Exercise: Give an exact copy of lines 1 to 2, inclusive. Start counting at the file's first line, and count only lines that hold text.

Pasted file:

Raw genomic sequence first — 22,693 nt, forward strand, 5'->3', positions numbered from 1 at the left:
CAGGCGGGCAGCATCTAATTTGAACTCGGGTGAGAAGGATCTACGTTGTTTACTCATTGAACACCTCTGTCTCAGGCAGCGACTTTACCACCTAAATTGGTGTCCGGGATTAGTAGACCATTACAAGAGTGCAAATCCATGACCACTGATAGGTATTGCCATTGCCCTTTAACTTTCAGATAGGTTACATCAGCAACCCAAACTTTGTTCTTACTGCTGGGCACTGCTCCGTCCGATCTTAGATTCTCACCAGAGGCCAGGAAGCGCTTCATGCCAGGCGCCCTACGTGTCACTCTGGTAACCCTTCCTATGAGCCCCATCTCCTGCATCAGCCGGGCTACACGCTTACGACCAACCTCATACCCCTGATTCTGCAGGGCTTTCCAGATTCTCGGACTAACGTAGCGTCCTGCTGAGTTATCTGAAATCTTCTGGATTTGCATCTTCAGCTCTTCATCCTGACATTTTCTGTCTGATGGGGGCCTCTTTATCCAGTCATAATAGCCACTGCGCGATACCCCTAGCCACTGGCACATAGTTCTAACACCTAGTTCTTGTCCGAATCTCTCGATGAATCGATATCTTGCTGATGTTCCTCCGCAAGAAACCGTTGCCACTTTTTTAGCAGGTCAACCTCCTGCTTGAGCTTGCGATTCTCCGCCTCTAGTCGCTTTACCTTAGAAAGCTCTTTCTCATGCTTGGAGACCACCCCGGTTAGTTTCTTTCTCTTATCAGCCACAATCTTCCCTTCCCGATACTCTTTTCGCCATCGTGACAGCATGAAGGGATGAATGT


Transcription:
Raw genomic sequence first — 22,693 nt, forward strand, 5'->3', positions numbered from 1 at the left:
CAGGCGGGCAGCATCTAATTTGAACTCGGGTGAGAAGGATCTACGTTGTTTACTCATTGAACACCTCTGTCTCAGGCAGCGACTTTACCACCTAAATTGGTGTCCGGGATTAGTAGACCATTACAAGAGTGCAAATCCATGACCACTGATAGGTATTGCCATTGCCCTTTAACTTTCAGATAGGTTACATCAGCAACCCAAACTTTGTTCTTACTGCTGGGCACTGCTCCGTCCGATCTTAGATTCTCACCAGAGGCCAGGAAGCGCTTCATGCCAGGCGCCCTACGTGTCACTCTGGTAACCCTTCCTATGAGCCCCATCTCCTGCATCAGCCGGGCTACACGCTTACGACCAACCTCATACCCCTGATTCTGCAGGGCTTTCCAGATTCTCGGACTAACGTAGCGTCCTGCTGAGTTATCTGAAATCTTCTGGATTTGCATCTTCAGCTCTTCATCCTGACATTTTCTGTCTGATGGGGGCCTCTTTATCCAGTCATAATAGCCACTGCGCGATACCCCTAGCCACTGGCACATAGTTCTAACACCTAGTTCTTGTCCGAATCTCTCGATGAATCGATATCTTGCTGATGTTCCTCCGCAAGAAACCGTTGCCACTTTTTTAGCAGGTCAACCTCCTGCTTGAGCTTGCGATTCTCCGCCTCTAGTCGCTTTACCTTAGAAAGCTCTTTCTCATGCTTGGAGACCACCCCGGTTAGTTTCTTTCTCTTATCAGCCACAATCTTCCCTTCCCGATACTCTTTTCGCCATCGTGACAGCATGAAGGGATGAATGT